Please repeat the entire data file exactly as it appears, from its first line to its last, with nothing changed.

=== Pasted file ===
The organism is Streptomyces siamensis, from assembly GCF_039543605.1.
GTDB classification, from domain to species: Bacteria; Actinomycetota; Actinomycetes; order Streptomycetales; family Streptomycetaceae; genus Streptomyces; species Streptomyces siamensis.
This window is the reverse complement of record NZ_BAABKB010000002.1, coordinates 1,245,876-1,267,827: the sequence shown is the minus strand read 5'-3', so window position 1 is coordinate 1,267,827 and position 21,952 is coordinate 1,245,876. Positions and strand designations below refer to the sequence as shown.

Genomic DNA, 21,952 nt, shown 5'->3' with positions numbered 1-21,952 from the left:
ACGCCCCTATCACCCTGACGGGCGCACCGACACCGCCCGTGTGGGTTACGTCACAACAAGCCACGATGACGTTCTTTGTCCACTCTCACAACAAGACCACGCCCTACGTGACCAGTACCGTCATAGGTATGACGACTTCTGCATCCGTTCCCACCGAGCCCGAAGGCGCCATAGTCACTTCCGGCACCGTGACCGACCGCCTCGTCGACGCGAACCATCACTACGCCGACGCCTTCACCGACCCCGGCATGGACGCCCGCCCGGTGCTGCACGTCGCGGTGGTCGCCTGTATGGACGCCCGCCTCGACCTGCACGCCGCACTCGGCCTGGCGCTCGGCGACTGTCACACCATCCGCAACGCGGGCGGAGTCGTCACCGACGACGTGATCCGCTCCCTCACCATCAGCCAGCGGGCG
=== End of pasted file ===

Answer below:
The organism is Streptomyces siamensis, from assembly GCF_039543605.1.
GTDB classification, from domain to species: Bacteria; Actinomycetota; Actinomycetes; order Streptomycetales; family Streptomycetaceae; genus Streptomyces; species Streptomyces siamensis.
This window is the reverse complement of record NZ_BAABKB010000002.1, coordinates 1,245,876-1,267,827: the sequence shown is the minus strand read 5'-3', so window position 1 is coordinate 1,267,827 and position 21,952 is coordinate 1,245,876. Positions and strand designations below refer to the sequence as shown.

Genomic DNA, 21,952 nt, shown 5'->3' with positions numbered 1-21,952 from the left:
ACGCCCCTATCACCCTGACGGGCGCACCGACACCGCCCGTGTGGGTTACGTCACAACAAGCCACGATGACGTTCTTTGTCCACTCTCACAACAAGACCACGCCCTACGTGACCAGTACCGTCATAGGTATGACGACTTCTGCATCCGTTCCCACCGAGCCCGAAGGCGCCATAGTCACTTCCGGCACCGTGACCGACCGCCTCGTCGACGCGAACCATCACTACGCCGACGCCTTCACCGACCCCGGCATGGACGCCCGCCCGGTGCTGCACGTCGCGGTGGTCGCCTGTATGGACGCCCGCCTCGACCTGCACGCCGCACTCGGCCTGGCGCTCGGCGACTGTCACACCATCCGCAACGCGGGCGGAGTCGTCACCGACGACGTGATCCGCTCCCTCACCATCAGCCAGCGGGCG